Time to clean up for pot industry is now
When federal agents of the Drug Enforcement Administration raided a dozen Front Range medical marijuana shops last week, there was confusion and consternation in Colorado. Were the feds reneging on President Barack Obama’s promise, made earlier this year, not to enforce federal drug laws against those who legally sold or possessed marijuana under Colorado law?
Obama’s promise came with some caveats, one of which was that those selling marijuana had to follow all of the state’s rules and could not be connected to any illegal drug operations.
It now appears those were exactly the sorts of operations the DEA was targeting last week. According to The Denver Post, the raids focused on 10 individuals whom federal authorities believe may have ties to Columbian drug cartels.
If that is the case, kudos to the DEA. It’s exactly the sort of housecleaning that needs to be conducted as Colorado gears up retail recreational marijuana sales beginning in January.
We’re not advocating mass raids or law enforcement harassment of every medical marijuana dispensary in the state, many of which are prepared to become retail outlets for recreational marijuana. Many of the dispensaries have solid records of following the state rules for medical marijuana and cooperating with law enforcement. By most accounts, the dispensary in Palisade fits into that category.
But that doesn’t mean everything is groovy with marijuana in Colorado. As The Daily Sentinel’s Emily Shockley reported earlier this month, incidents of marijuana-related drug expulsions are up sharply in School District 51 this year, compared to the past few years.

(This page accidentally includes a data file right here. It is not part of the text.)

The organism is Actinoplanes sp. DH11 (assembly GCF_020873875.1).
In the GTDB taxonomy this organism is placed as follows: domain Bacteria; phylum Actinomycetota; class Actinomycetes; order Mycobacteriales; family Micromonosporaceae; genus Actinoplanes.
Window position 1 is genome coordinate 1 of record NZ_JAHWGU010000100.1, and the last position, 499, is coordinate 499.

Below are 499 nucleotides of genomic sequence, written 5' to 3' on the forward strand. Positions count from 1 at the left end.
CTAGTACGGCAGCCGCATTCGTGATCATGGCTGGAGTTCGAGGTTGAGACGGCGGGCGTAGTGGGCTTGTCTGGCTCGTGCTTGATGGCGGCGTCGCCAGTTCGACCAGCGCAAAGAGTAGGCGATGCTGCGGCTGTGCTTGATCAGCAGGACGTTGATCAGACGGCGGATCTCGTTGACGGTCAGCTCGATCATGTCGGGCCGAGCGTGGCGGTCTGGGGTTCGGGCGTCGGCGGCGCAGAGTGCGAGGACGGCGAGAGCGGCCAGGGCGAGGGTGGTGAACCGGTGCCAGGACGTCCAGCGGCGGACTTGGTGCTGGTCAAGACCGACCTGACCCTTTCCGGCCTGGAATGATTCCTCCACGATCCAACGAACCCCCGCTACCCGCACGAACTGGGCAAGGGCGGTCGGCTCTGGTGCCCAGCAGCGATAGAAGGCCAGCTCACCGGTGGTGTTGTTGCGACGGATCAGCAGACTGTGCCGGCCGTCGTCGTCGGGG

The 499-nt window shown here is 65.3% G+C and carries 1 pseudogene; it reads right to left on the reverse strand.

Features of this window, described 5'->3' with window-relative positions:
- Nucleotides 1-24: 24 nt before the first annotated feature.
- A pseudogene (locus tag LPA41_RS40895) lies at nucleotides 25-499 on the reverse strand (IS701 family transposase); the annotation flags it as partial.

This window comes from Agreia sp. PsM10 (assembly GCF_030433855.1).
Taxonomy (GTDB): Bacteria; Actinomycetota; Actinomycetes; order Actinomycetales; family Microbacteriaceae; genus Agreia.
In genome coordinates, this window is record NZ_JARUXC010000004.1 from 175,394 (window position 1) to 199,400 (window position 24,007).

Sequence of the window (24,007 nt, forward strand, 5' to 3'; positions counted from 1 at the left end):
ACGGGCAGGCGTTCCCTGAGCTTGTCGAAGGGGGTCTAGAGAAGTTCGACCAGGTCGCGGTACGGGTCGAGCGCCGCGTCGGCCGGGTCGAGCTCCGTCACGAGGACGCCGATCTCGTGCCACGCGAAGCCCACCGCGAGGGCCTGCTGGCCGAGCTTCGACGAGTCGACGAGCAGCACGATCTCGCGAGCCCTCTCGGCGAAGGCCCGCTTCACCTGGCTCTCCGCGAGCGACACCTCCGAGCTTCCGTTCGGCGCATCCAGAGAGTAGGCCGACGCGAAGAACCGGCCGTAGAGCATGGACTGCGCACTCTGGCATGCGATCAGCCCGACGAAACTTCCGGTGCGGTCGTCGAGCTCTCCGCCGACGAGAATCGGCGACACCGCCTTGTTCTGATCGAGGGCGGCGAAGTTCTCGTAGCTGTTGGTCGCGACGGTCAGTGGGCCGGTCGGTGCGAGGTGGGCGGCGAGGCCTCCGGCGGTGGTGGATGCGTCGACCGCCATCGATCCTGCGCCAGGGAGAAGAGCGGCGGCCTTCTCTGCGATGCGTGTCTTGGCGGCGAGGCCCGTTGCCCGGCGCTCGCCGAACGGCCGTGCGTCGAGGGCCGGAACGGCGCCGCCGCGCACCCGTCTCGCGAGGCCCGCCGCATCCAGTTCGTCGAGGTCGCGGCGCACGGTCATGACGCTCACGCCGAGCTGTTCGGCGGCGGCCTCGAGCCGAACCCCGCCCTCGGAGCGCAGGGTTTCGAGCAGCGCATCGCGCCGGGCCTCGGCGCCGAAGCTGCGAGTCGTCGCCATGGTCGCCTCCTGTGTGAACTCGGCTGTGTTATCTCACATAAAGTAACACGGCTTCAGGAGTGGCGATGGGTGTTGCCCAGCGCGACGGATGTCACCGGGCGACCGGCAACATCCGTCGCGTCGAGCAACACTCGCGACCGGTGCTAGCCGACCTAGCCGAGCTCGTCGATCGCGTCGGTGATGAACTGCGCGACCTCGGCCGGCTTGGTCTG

Furthermore, as the Front Range raids last week suggest, criminal organizations with a history of involvement in the drug trade may be trying to gain a foothold in the legal pot market in Colorado. It’s no surprise those groups would try to protect their profits, but one of the arguments by supporters of legalization of recreational pot last year was that it would reduce illegal drug trade and the influence of such groups.
That will only occur if law enforcement — with the cooperation of law-abiding marijuana retailers — is able to root out as much of the criminal element as possible.
Doing that now, before the retail market for recreational marijuana goes live next year, is critical. And it is important that the effort be statewide, not just on the Front Range, because even in communities where retail outlets are not allowed, there will be impacts from the legalization.
We realize that neither the DEA nor local law enforcement can tell us whether and how such investigations may be occurring in this region. But we fervently hope they are, and that they result in some weeding out — pardon the expression — of the bad actors before Colorado takes the next step in its ongoing experiment with legalizing marijuana.